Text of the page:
Introducing a Bottle
If baby is to be bottle fed in your absence, introduce the bottle prior to returning to work. It is best to breastfeed a baby exclusively for the first three to four weeks, however. This allows the mother's body to establish milk production prior to separation from the baby, and it helps to avoid "nipple confusion" between the breast and the artificial nipple. Introducing the bottle for substitute or supplementary feedings prior to four weeks has also been found to contribute to a decrease in milk production.
How you introduce the bottle in preparation for returning to work may depend on the length of your maternity leave. If you must return to work within four to eight weeks of giving birth, start by adding a bottle of your expressed milk about one or two weeks beforehand. Choose a feeding when you may normally be away from your baby and only provide a bottle to him/her during that time. This may help the baby adapt more easily to the change, as it will have become a part of his/her regular routine. However, you may want to limit the amount in the bottle, so the baby will be ready to breastfeed within two to three hours.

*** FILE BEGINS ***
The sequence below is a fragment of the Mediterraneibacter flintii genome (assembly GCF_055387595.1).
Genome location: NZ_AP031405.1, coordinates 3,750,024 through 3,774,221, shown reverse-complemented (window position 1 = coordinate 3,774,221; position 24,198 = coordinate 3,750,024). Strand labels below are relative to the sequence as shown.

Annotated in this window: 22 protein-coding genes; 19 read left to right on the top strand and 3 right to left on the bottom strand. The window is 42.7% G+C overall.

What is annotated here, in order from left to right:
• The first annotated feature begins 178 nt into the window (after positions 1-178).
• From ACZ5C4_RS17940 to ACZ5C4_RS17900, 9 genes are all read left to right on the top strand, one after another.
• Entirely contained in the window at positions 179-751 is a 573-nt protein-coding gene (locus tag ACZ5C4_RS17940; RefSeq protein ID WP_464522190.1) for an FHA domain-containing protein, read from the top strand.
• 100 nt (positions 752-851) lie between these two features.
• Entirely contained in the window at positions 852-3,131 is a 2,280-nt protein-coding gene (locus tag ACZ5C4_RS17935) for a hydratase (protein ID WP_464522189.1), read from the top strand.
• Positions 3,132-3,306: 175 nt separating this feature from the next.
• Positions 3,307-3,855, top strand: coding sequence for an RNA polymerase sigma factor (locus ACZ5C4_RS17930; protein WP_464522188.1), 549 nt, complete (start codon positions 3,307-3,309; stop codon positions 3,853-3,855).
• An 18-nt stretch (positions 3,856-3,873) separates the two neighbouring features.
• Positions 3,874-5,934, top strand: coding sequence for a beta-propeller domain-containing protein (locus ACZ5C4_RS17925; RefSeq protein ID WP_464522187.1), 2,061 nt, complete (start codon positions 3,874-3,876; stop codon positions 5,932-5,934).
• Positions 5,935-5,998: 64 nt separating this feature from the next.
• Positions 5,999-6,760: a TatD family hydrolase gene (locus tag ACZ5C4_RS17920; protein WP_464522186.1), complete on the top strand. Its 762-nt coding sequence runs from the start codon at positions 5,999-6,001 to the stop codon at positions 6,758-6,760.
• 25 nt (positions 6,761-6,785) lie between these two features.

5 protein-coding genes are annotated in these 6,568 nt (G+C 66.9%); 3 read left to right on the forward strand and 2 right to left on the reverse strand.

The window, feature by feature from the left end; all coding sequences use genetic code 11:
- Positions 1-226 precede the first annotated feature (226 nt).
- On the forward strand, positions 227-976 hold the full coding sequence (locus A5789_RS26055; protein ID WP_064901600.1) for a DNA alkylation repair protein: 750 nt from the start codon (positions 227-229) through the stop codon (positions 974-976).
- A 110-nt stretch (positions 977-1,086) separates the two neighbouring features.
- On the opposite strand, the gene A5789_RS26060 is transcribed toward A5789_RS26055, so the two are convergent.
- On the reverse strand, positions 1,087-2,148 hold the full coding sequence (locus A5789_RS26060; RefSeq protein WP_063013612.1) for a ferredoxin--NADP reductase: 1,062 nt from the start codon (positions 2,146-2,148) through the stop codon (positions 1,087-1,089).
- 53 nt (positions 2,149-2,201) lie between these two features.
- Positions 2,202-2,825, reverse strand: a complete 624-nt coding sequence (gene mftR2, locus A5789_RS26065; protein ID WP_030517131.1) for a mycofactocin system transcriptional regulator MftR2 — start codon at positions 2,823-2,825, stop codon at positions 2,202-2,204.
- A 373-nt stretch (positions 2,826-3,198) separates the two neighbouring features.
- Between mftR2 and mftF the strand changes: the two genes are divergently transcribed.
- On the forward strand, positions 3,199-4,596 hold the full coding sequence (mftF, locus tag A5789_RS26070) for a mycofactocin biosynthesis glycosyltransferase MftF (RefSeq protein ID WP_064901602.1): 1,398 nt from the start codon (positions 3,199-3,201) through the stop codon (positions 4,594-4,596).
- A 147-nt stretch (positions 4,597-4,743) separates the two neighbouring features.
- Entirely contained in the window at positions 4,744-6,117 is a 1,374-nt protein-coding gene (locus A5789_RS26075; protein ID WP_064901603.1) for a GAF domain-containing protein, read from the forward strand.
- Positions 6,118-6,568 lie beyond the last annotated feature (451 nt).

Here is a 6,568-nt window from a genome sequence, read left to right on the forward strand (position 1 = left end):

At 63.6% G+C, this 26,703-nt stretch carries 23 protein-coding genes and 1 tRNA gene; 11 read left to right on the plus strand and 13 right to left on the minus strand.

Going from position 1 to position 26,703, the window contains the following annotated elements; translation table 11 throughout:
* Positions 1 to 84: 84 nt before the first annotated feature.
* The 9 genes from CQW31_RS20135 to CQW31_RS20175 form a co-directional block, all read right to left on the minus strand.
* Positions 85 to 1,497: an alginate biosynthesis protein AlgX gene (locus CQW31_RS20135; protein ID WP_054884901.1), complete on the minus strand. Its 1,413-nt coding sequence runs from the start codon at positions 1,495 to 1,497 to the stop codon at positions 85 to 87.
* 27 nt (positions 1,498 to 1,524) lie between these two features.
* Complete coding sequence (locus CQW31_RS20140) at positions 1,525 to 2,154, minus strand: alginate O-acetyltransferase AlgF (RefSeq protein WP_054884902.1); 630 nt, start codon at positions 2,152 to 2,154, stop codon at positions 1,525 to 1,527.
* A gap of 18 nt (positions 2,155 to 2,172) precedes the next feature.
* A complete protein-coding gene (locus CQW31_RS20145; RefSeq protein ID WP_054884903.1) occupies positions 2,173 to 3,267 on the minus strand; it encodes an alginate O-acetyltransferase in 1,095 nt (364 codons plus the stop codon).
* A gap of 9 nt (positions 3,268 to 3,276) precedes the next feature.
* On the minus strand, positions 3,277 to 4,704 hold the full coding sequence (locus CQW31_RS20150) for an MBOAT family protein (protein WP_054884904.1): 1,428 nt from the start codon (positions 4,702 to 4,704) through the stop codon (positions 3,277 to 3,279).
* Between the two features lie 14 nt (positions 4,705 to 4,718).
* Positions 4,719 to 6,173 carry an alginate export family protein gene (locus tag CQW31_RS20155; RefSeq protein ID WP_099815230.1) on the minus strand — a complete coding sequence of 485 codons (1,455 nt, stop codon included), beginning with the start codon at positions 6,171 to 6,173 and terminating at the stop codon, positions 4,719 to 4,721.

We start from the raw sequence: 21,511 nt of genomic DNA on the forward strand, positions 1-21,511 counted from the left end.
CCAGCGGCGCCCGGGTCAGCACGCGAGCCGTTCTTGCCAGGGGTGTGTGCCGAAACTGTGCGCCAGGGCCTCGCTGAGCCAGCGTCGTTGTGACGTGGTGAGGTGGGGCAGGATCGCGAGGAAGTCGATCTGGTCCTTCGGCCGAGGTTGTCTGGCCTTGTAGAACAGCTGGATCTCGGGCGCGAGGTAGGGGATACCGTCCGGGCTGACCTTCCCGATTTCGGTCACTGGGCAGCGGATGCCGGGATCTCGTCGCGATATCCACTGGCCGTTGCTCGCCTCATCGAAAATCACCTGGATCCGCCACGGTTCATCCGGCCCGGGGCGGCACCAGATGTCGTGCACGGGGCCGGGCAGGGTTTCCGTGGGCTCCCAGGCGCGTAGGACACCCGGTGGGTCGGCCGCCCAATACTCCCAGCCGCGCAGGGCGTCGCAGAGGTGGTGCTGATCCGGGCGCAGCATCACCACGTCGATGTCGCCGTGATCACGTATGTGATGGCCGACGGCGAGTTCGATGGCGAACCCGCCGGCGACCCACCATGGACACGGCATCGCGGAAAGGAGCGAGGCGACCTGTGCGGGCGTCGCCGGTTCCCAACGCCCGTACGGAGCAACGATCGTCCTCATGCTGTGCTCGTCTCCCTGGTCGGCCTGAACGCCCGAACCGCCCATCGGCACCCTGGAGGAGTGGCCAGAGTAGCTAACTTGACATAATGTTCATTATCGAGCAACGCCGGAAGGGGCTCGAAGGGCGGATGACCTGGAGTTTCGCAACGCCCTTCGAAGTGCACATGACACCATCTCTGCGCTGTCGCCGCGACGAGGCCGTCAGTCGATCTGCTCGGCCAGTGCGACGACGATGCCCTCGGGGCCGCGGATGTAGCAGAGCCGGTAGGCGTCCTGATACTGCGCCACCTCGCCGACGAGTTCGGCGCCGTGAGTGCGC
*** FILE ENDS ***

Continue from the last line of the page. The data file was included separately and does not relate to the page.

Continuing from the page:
For a longer maternity leave, you may want to introduce a bottle with your milk by eight to 10 weeks, but there is no need to offer it on a daily basis or at a time when you will be away at work. That can wait until one or two weeks before your return to work.
Some babies will not take a bottle from their mother. It may be necessary to have the baby's father, or someone else, give him/her the bottle. This will also help the baby adjust to someone other than the mother providing the feedings. Also, not all bottle nipples are alike. Some tend to be more compatible with breastfeeding than others, and some babies prefer one type over another.
If you do not have to return to work until the second part of your baby's first year, you probably can avoid introducing a bottle altogether. Older babies often do well when drinking directly from a cup or a sipper-type cup.